"It is by far the biggest challenge for him, and for any system president for UNC.
"It's a board with a lot of powerful people and folks who are used to running their own show. And you put a lot of the same kind of big personalities onto a board together with responsibility for an institution that a lot of people care about. And it's going to be tough, right? The board has been a little calmer in the last two years than it was in the years prior. It remains to be seen — how much of that is a blip? And how much of that is longer lasting?
"I think Peter's time is going to really illuminate how much of some of the angst in the state was about process and how much was about policy."
Early in his tenure, Hans led a successful push to give himself more power in hiring university chancellors. Many, even some of the Board of Governors members themselves, saw it as a blatant power grab. You asked him about that. What did he have to say?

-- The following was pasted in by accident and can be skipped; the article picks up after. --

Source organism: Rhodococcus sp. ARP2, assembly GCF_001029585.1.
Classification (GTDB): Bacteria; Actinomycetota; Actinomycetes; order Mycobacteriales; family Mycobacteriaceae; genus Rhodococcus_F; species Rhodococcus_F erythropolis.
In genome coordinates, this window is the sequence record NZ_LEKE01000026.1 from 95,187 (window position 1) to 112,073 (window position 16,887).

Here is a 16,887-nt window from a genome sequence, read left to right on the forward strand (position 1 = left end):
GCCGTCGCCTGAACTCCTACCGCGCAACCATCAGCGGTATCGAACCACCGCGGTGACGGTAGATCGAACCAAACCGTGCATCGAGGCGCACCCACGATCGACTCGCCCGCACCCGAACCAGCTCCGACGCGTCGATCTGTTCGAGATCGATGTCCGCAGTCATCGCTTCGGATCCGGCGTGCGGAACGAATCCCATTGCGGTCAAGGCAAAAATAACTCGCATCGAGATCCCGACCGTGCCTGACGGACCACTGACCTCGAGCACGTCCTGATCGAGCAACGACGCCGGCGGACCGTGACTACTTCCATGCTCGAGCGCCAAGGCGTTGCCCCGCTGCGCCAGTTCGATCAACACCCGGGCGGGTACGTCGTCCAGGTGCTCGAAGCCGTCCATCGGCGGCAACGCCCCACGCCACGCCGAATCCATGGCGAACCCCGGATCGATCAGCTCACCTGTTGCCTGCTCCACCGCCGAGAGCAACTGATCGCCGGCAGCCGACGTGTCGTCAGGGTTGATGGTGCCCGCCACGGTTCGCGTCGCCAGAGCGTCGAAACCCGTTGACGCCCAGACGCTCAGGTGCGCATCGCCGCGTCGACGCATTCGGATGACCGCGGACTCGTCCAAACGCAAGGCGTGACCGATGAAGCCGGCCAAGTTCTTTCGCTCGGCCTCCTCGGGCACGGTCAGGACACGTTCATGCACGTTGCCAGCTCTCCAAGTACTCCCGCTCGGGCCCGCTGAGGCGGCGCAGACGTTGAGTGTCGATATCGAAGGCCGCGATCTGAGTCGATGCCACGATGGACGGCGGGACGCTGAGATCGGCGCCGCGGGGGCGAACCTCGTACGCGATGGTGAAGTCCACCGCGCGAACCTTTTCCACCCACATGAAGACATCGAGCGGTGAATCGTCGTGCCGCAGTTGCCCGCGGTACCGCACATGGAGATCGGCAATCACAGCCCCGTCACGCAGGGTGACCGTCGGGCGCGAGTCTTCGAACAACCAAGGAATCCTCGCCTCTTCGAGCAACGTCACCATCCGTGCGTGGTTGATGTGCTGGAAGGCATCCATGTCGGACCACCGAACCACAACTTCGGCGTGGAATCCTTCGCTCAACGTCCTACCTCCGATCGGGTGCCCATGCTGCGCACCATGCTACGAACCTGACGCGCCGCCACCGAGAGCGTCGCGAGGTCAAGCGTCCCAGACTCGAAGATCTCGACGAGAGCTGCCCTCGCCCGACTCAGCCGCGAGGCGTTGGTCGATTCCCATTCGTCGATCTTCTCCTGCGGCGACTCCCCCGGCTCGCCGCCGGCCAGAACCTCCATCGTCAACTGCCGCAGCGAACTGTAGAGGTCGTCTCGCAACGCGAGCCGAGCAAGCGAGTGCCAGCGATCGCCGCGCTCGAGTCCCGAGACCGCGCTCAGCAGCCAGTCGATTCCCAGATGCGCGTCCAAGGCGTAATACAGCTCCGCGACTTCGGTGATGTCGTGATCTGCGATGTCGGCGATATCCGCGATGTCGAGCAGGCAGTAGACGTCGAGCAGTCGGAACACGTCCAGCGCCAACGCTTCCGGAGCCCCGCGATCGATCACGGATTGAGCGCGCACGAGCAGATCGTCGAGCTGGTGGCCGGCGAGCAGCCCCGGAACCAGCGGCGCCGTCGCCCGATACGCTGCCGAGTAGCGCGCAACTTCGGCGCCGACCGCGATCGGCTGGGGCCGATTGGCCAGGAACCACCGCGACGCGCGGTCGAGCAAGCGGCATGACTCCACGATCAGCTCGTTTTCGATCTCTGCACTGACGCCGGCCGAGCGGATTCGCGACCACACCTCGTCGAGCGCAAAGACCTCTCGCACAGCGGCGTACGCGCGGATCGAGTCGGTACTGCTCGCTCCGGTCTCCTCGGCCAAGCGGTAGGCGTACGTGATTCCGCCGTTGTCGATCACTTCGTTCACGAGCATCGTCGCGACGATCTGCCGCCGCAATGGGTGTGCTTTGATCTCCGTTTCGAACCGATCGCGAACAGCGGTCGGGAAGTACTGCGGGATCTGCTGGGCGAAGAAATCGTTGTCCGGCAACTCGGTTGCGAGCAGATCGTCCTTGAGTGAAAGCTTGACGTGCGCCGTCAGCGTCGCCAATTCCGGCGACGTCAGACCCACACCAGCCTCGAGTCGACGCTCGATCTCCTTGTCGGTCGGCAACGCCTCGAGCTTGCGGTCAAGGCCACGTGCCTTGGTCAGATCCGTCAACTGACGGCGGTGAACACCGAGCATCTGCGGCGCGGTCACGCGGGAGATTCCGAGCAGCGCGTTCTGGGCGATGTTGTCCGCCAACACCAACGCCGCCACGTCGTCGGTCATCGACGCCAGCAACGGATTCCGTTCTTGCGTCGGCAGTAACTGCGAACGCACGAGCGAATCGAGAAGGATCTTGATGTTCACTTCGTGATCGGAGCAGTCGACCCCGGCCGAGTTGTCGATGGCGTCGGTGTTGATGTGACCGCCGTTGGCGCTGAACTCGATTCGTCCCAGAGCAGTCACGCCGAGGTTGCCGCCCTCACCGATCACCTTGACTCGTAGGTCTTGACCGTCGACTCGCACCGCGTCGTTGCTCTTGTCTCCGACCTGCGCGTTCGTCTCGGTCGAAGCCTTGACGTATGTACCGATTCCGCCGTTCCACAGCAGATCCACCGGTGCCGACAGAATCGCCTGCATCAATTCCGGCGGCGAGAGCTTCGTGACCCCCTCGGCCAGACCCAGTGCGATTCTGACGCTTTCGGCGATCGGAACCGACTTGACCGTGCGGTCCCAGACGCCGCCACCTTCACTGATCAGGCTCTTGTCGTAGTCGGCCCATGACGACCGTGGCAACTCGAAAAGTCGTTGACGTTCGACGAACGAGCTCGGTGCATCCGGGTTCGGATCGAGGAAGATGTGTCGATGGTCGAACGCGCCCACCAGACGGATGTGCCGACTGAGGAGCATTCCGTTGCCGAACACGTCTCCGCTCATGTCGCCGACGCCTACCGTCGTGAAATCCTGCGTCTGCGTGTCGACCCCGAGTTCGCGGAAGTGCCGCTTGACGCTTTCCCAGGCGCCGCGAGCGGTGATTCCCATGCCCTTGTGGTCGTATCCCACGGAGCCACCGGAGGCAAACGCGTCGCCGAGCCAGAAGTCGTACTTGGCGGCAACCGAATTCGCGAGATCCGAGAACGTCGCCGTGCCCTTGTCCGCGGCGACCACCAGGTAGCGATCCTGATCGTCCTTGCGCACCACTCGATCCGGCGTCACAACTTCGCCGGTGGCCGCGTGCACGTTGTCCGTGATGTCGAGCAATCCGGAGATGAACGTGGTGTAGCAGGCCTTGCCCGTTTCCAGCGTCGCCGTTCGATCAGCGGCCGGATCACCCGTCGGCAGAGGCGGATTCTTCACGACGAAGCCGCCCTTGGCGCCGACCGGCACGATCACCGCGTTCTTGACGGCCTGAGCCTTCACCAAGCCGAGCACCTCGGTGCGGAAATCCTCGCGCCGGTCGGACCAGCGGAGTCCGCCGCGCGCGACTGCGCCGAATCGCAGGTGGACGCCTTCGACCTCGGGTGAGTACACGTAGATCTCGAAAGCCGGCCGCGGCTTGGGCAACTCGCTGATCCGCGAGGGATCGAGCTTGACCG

"His view on it is that it is actually a more transparent way to hire than in the past, when it was done behind closed doors. And you know, there's some validity there, right. In the past, a president could say to a search committee at a campus 'Select this person, or we're going to keep the search process going.' And what Hans is saying is that he is enshrining in statute, in policy, a clear way of doing what has been done behind closed doors in the past.
"The real test is going to be when some of these searches happen, and the quality that he is either able to get or not able to get."
One of the more interesting things I learned in your piece is that Hans has a long relationship with Gov. Roy Cooper. Describe that relationship a little bit and how it's evolved over the years.
"Yeah, it was one of the most interesting parts of this reporting process because both Cooper and Hans spoke very warmly of each other. They've known each other for more than 20 years, when now Governor Cooper was in the Senate and then when he was attorney general. Cooper attended Peter Hans's wedding, the day he was inaugurated as attorney general back in 2001. So it's a personal relationship. It's close. But it's also stood the test.
"There's lots of friendships that fall apart when power and politics come to bear. But I think Cooper made clear in our interviews that he thinks Peter is a disciplined and high-character leader. And it's clear that bipartisan relationship is important for Hans. He's not the only Democrat though, who says good things about Hans. And I think that's also important.